We look to the prospectors of the past and admire their ability to locate gold deposits with nothing more than their own ingenuity and a sense of adventure. Some techniques are no longer used and some haven’t changed for centuries. Dowsing fits somewhere in between. It’s always been a mystery. Nobody can explain how it works but many swear on their mother’s grave that it does.
Dowsing refers to the practice of using a forked stick, metal rod, pendulum, or similar device to locate underground water, minerals, or other hidden or lost substances, and has been a subject of discussion and controversy for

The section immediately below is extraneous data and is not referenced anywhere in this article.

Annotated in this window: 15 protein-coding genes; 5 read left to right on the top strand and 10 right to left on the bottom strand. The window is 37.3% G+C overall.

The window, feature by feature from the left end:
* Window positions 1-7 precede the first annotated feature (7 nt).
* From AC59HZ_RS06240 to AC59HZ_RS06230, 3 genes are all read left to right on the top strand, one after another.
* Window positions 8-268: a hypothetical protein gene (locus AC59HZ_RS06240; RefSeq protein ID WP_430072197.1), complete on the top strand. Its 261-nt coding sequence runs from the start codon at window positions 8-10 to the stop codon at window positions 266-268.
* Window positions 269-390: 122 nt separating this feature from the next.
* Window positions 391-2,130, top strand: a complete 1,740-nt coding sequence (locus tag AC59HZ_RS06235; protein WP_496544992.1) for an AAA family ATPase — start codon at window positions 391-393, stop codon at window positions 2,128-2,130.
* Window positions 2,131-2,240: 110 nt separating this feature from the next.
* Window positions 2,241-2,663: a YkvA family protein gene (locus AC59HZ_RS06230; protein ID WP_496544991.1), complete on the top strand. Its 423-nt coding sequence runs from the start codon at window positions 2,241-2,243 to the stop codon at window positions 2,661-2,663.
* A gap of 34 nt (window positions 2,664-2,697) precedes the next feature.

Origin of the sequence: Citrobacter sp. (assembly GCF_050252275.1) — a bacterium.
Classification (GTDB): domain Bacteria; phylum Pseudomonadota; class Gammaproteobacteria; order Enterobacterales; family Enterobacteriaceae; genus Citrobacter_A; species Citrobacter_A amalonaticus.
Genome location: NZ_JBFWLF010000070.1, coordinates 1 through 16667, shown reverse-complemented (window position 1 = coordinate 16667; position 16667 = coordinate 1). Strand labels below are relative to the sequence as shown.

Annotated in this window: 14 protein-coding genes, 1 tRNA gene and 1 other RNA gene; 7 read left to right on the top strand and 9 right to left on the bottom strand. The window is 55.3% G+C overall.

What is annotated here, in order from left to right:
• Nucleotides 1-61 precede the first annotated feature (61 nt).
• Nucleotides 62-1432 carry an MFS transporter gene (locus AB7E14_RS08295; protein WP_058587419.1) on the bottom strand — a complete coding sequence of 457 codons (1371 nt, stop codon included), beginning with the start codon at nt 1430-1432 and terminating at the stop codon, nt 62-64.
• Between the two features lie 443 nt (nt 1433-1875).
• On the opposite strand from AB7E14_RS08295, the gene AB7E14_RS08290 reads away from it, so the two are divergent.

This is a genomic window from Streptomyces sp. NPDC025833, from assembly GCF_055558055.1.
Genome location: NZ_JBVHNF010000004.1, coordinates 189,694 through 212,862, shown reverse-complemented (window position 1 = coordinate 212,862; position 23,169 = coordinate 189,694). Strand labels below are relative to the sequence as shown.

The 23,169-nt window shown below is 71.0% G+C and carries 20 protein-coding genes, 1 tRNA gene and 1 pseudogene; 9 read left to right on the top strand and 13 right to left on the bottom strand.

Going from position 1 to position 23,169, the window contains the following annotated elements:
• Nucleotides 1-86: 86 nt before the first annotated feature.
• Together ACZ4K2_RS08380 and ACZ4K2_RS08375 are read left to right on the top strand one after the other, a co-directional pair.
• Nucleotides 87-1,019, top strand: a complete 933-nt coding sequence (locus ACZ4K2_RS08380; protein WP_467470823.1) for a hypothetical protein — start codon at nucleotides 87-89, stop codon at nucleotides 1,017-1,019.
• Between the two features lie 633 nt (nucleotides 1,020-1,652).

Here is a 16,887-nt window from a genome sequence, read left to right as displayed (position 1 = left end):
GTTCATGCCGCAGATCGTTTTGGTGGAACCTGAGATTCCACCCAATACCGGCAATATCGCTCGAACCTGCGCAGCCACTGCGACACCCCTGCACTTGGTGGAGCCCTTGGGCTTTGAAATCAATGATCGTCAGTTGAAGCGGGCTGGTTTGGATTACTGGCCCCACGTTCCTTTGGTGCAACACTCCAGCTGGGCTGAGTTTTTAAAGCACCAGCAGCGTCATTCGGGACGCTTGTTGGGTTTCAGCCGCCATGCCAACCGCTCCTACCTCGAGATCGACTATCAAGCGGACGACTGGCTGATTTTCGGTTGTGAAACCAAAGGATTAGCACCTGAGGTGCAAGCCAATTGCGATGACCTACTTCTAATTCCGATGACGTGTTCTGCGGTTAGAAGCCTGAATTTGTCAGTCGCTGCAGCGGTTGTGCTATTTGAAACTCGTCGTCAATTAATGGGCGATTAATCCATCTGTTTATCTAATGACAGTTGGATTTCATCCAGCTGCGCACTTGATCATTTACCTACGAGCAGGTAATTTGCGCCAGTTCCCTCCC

hundreds, if not thousands, of years. The practice is also called divining or witching. There is a history of mysticism, magic, and supernatural beliefs associated with the divining rod that dates back over 8,000 years.
In the Tassili Caves of northern Africa, an 8,000-year-old cave painting depicts a man holding a forked stick, apparently using it to search for water.
Divining rods were used by the Scythians, Persians, and Medes. The practice was used by Bavarian miners in the early 1500s and spread throughout Europe as their deep mining skills were highly sought after. Check out our article on Free Miners for a bit more info on that.
Controversy on the subject goes back to before medieval times. In 1518 Martin Luther listed the use of the divining rod as an act that broke the first commandment under the assumption that dowsing is in league with witchcraft. One of the most important books on mining during that period called “De Re Metallica”, published in 1556, describes the practice in this excerpt: